network-clock synchronization automatic
controller T1 0/1/0
clock source line primary
network-clock input-source 1 controller T1 0/1/0
show commands

clear counters
sh network-clocks synchronization
sh control t1 0/1/0

Common CUCM LDAP Filter Examples:

Example 1 – Account Enabled and ipPhone field populated

(& (objectclass=user)(!(objectclass=Computer))(!(UserAccountControl:1.2.840.113556.1.4.803:=2))(ipPhone=*))

Example 2 – Account Enabled and ipPhone field with entry starting with 22

(& (objectclass=user)(!(objectclass=Computer))(!(UserAccountControl:1.2.840.113556.1.4.803:=2))(ipPhone=22*))


Redirect a small part of the config to a file in flash and replace the config with the small config snippet.

yourname#show run int g0/1 | redirect flash:clean
yourname#configure replace flash:clean


At this time, IOU is my emulator of choice. It is very light weight, has routing and switching emulators and will be the basis for the new CCIE R&S Lab. That being said, it is a pain to get running the first time. It is not as easy as GNS3. This is a short copy/paste tutorial to help install IOU on Ubuntu 14.04.


While working at an ISP for two years, I often needed to give technicians a script with a standard config and instructions to change variables. I started with simple text files, then custom php scripts and finally worked with a friend to create


‘Screen’ is an application built into Linux and Unix based platforms that allows you to manage multiple windows within a single ssh session. However, it can also be used as a terminal for a USB to serial adapter.


I ran into a strange issue today while building my new IOU virtual lab. After firing up the lab script and, I was able to see cdp neighbors with other devices in the network and even OSPF errors. However, I was not able to ping or connect to my lab router’s ethernet interface. The problem was VSphere rejecting promiscuous mode by default.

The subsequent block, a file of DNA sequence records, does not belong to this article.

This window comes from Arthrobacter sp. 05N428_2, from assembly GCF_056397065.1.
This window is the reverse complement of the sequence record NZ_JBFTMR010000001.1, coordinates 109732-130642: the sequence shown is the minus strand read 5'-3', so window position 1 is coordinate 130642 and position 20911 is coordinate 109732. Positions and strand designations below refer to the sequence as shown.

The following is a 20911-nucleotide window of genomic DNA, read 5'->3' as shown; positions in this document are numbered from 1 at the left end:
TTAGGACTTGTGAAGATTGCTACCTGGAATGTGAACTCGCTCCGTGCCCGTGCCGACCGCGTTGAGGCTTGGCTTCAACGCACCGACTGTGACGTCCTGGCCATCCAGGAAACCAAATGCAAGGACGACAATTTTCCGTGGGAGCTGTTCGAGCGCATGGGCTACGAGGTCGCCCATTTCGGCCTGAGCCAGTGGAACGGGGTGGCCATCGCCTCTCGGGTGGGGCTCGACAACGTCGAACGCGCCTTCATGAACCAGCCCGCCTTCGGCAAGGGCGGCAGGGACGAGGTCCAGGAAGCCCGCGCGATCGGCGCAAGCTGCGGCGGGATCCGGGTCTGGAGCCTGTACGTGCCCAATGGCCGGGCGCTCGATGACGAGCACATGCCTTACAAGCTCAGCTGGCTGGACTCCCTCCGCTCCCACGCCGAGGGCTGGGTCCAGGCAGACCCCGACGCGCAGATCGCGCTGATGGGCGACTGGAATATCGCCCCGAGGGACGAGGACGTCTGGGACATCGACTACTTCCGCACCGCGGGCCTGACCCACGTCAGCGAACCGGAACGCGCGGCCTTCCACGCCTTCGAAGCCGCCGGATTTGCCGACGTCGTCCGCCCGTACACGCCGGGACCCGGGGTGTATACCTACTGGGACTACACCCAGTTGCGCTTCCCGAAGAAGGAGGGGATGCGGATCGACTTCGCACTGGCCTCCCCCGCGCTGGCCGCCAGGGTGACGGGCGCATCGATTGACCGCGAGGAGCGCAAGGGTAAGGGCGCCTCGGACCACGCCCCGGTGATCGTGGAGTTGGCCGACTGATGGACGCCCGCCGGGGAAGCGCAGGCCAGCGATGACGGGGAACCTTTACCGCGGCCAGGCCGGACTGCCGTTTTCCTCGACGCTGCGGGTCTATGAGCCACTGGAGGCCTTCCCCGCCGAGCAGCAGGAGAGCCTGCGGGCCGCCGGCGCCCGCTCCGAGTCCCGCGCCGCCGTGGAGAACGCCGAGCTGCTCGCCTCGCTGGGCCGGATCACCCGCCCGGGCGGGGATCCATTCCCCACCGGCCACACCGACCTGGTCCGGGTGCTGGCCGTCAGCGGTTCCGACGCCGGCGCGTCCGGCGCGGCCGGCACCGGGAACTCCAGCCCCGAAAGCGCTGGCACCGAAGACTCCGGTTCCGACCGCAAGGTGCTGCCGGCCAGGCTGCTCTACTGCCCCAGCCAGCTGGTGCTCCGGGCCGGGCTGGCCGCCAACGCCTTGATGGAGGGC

In the VSphere Client
VMWare Host > Configuration > Networking > vSwitch Properties

In the vSwitch Properties
Security Tab > Check ‘Promiscuous Mode’ and select ‘Accept’

Many people use sites like or to identify the public IP address of an unfamiliar network.

Telnet to or if you do not have a web browser (router, switch, linux).
Note: the original domain name was but it has not worked for a while.

[josh@webserver ~]$ telnet
Connected to
Escape character is ‘^]’.
This is the telnet autoresponder at
You have connected over IPv4.
Your IP address is
Connection closed by foreign host.

As most of you may or may not know, Cisco currently only provides non-bootable Unified Communications ISO images on CCO for download. These ISOs are listed as being provided for “upgrades” and hence will not boot.
The only difference between these non-bootable images and a bootable disc is that the bootable disc includes a boot sector file.   Fortunately, this boot sector file can easily be extracted from a bootable disc and then injected into your non-bootable ISO.  To accomplish this, you will need to use some sort of ISO image software such as UltraISO, MagicISO, PowerISO, etc.  I prefer to use UltraISO for its ease of use.

Cisco IP Communicator (CIPC) requires a sound card be installed on a PC in order to install or open. Under normal circumstances, this completely makes sense. However, in other circumstances (demos/labs), PCs are actually virtual machines … and do not have sound cards. In these situations, the engineers/trainers/etc are more concerned with dialing than actually hearing audio.


In order to use CIPC in a virtual machine, install Virtual Audio Streaming – a virtual sound card tool from prior to installing CIPC. This software will install virtual audio drivers on your VM which allow CIPC to install and have dialing capabilities. Unfortunately, CIPC will still only allow one instance to run at a time…unlike IP Blue. I have tested this with VMWare ESXi but it may also work with other VMWare products.

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